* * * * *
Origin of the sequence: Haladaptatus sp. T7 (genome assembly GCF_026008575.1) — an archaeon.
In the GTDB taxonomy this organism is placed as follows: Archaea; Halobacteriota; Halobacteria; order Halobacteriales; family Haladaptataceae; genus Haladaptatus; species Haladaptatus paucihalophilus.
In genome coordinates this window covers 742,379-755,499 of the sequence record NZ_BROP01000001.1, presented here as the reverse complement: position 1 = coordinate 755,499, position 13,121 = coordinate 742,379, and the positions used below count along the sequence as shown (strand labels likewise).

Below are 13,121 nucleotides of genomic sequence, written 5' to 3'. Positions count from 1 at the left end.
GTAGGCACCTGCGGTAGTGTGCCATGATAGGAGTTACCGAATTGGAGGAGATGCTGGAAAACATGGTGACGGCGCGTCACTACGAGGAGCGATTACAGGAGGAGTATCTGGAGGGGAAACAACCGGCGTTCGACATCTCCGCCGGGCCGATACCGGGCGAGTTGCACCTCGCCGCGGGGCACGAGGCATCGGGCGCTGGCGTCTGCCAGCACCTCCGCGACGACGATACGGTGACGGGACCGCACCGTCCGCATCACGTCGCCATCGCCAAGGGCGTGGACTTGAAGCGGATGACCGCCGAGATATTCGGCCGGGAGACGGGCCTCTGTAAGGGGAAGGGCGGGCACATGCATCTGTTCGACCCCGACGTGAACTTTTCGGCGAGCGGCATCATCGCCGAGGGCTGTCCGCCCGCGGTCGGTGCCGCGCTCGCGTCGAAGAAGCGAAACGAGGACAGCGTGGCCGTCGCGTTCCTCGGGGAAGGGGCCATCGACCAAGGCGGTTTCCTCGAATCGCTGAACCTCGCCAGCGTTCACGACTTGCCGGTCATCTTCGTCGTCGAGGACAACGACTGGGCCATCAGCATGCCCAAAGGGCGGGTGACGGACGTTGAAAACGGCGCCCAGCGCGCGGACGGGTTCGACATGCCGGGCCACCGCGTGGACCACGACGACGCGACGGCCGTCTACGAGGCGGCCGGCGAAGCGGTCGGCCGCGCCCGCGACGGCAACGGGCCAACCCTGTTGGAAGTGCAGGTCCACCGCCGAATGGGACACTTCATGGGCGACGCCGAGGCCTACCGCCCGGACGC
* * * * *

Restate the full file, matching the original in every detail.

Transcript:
Origin of the sequence: Haladaptatus sp. T7 (genome assembly GCF_026008575.1) — an archaeon.
In the GTDB taxonomy this organism is placed as follows: Archaea; Halobacteriota; Halobacteria; order Halobacteriales; family Haladaptataceae; genus Haladaptatus; species Haladaptatus paucihalophilus.
In genome coordinates this window covers 742,379-755,499 of the sequence record NZ_BROP01000001.1, presented here as the reverse complement: position 1 = coordinate 755,499, position 13,121 = coordinate 742,379, and the positions used below count along the sequence as shown (strand labels likewise).

Below are 13,121 nucleotides of genomic sequence, written 5' to 3'. Positions count from 1 at the left end.
GTAGGCACCTGCGGTAGTGTGCCATGATAGGAGTTACCGAATTGGAGGAGATGCTGGAAAACATGGTGACGGCGCGTCACTACGAGGAGCGATTACAGGAGGAGTATCTGGAGGGGAAACAACCGGCGTTCGACATCTCCGCCGGGCCGATACCGGGCGAGTTGCACCTCGCCGCGGGGCACGAGGCATCGGGCGCTGGCGTCTGCCAGCACCTCCGCGACGACGATACGGTGACGGGACCGCACCGTCCGCATCACGTCGCCATCGCCAAGGGCGTGGACTTGAAGCGGATGACCGCCGAGATATTCGGCCGGGAGACGGGCCTCTGTAAGGGGAAGGGCGGGCACATGCATCTGTTCGACCCCGACGTGAACTTTTCGGCGAGCGGCATCATCGCCGAGGGCTGTCCGCCCGCGGTCGGTGCCGCGCTCGCGTCGAAGAAGCGAAACGAGGACAGCGTGGCCGTCGCGTTCCTCGGGGAAGGGGCCATCGACCAAGGCGGTTTCCTCGAATCGCTGAACCTCGCCAGCGTTCACGACTTGCCGGTCATCTTCGTCGTCGAGGACAACGACTGGGCCATCAGCATGCCCAAAGGGCGGGTGACGGACGTTGAAAACGGCGCCCAGCGCGCGGACGGGTTCGACATGCCGGGCCACCGCGTGGACCACGACGACGCGACGGCCGTCTACGAGGCGGCCGGCGAAGCGGTCGGCCGCGCCCGCGACGGCAACGGGCCAACCCTGTTGGAAGTGCAGGTCCACCGCCGAATGGGACACTTCATGGGCGACGCCGAGGCCTACCGCCCGGACGC